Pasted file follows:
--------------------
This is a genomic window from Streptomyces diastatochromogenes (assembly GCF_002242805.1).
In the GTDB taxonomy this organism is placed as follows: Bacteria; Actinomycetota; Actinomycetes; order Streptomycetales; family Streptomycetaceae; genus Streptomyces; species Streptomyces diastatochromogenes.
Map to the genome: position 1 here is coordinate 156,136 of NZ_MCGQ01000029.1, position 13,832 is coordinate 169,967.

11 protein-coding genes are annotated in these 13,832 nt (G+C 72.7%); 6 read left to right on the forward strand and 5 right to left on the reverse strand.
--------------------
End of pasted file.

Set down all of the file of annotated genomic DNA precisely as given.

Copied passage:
This is a genomic window from Streptomyces diastatochromogenes (assembly GCF_002242805.1).
In the GTDB taxonomy this organism is placed as follows: Bacteria; Actinomycetota; Actinomycetes; order Streptomycetales; family Streptomycetaceae; genus Streptomyces; species Streptomyces diastatochromogenes.
Map to the genome: position 1 here is coordinate 156,136 of NZ_MCGQ01000029.1, position 13,832 is coordinate 169,967.

11 protein-coding genes are annotated in these 13,832 nt (G+C 72.7%); 6 read left to right on the forward strand and 5 right to left on the reverse strand.